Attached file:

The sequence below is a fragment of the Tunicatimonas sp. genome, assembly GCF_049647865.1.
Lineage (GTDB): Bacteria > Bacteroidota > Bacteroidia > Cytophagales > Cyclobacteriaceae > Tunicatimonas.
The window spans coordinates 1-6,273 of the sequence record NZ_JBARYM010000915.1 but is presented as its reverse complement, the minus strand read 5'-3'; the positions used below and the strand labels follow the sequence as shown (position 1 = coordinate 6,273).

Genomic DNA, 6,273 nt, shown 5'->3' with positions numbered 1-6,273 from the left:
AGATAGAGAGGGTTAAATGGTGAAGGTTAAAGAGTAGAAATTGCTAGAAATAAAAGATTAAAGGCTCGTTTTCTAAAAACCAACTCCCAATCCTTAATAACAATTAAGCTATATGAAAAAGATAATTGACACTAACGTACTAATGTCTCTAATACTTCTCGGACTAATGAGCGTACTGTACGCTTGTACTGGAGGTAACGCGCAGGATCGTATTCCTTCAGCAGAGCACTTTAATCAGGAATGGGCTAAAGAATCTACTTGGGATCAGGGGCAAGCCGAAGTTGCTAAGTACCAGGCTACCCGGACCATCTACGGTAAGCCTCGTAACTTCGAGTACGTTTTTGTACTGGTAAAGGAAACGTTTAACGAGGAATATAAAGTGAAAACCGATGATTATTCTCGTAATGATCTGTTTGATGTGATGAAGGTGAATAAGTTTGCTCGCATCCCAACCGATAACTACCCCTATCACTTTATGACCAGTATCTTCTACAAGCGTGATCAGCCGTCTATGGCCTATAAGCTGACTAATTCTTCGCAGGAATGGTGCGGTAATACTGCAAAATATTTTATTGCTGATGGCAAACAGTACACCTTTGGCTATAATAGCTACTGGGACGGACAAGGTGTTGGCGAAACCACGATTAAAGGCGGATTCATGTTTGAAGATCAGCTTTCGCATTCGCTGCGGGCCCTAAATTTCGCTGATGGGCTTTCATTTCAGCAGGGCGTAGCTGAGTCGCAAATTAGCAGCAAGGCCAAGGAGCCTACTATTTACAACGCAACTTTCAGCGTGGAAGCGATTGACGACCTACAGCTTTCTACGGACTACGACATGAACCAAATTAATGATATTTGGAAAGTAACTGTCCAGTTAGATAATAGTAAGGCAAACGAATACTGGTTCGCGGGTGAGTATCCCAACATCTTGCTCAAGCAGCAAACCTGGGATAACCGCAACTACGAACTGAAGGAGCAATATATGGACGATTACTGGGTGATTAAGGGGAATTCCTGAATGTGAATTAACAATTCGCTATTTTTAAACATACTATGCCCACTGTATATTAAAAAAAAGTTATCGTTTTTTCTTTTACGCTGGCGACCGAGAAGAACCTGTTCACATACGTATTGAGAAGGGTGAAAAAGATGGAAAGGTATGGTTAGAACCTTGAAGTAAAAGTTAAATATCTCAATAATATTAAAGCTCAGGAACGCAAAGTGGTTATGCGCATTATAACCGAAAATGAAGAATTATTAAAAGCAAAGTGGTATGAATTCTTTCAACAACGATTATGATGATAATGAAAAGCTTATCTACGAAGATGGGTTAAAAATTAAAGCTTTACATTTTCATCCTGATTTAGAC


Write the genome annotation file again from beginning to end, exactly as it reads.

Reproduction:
The sequence below is a fragment of the Tunicatimonas sp. genome, assembly GCF_049647865.1.
Lineage (GTDB): Bacteria > Bacteroidota > Bacteroidia > Cytophagales > Cyclobacteriaceae > Tunicatimonas.
The window spans coordinates 1-6,273 of the sequence record NZ_JBARYM010000915.1 but is presented as its reverse complement, the minus strand read 5'-3'; the positions used below and the strand labels follow the sequence as shown (position 1 = coordinate 6,273).

Genomic DNA, 6,273 nt, shown 5'->3' with positions numbered 1-6,273 from the left:
AGATAGAGAGGGTTAAATGGTGAAGGTTAAAGAGTAGAAATTGCTAGAAATAAAAGATTAAAGGCTCGTTTTCTAAAAACCAACTCCCAATCCTTAATAACAATTAAGCTATATGAAAAAGATAATTGACACTAACGTACTAATGTCTCTAATACTTCTCGGACTAATGAGCGTACTGTACGCTTGTACTGGAGGTAACGCGCAGGATCGTATTCCTTCAGCAGAGCACTTTAATCAGGAATGGGCTAAAGAATCTACTTGGGATCAGGGGCAAGCCGAAGTTGCTAAGTACCAGGCTACCCGGACCATCTACGGTAAGCCTCGTAACTTCGAGTACGTTTTTGTACTGGTAAAGGAAACGTTTAACGAGGAATATAAAGTGAAAACCGATGATTATTCTCGTAATGATCTGTTTGATGTGATGAAGGTGAATAAGTTTGCTCGCATCCCAACCGATAACTACCCCTATCACTTTATGACCAGTATCTTCTACAAGCGTGATCAGCCGTCTATGGCCTATAAGCTGACTAATTCTTCGCAGGAATGGTGCGGTAATACTGCAAAATATTTTATTGCTGATGGCAAACAGTACACCTTTGGCTATAATAGCTACTGGGACGGACAAGGTGTTGGCGAAACCACGATTAAAGGCGGATTCATGTTTGAAGATCAGCTTTCGCATTCGCTGCGGGCCCTAAATTTCGCTGATGGGCTTTCATTTCAGCAGGGCGTAGCTGAGTCGCAAATTAGCAGCAAGGCCAAGGAGCCTACTATTTACAACGCAACTTTCAGCGTGGAAGCGATTGACGACCTACAGCTTTCTACGGACTACGACATGAACCAAATTAATGATATTTGGAAAGTAACTGTCCAGTTAGATAATAGTAAGGCAAACGAATACTGGTTCGCGGGTGAGTATCCCAACATCTTGCTCAAGCAGCAAACCTGGGATAACCGCAACTACGAACTGAAGGAGCAATATATGGACGATTACTGGGTGATTAAGGGGAATTCCTGAATGTGAATTAACAATTCGCTATTTTTAAACATACTATGCCCACTGTATATTAAAAAAAAGTTATCGTTTTTTCTTTTACGCTGGCGACCGAGAAGAACCTGTTCACATACGTATTGAGAAGGGTGAAAAAGATGGAAAGGTATGGTTAGAACCTTGAAGTAAAAGTTAAATATCTCAATAATATTAAAGCTCAGGAACGCAAAGTGGTTATGCGCATTATAACCGAAAATGAAGAATTATTAAAAGCAAAGTGGTATGAATTCTTTCAACAACGATTATGATGATAATGAAAAGCTTATCTACGAAGATGGGTTAAAAATTAAAGCTTTACATTTTCATCCTGATTTAGAC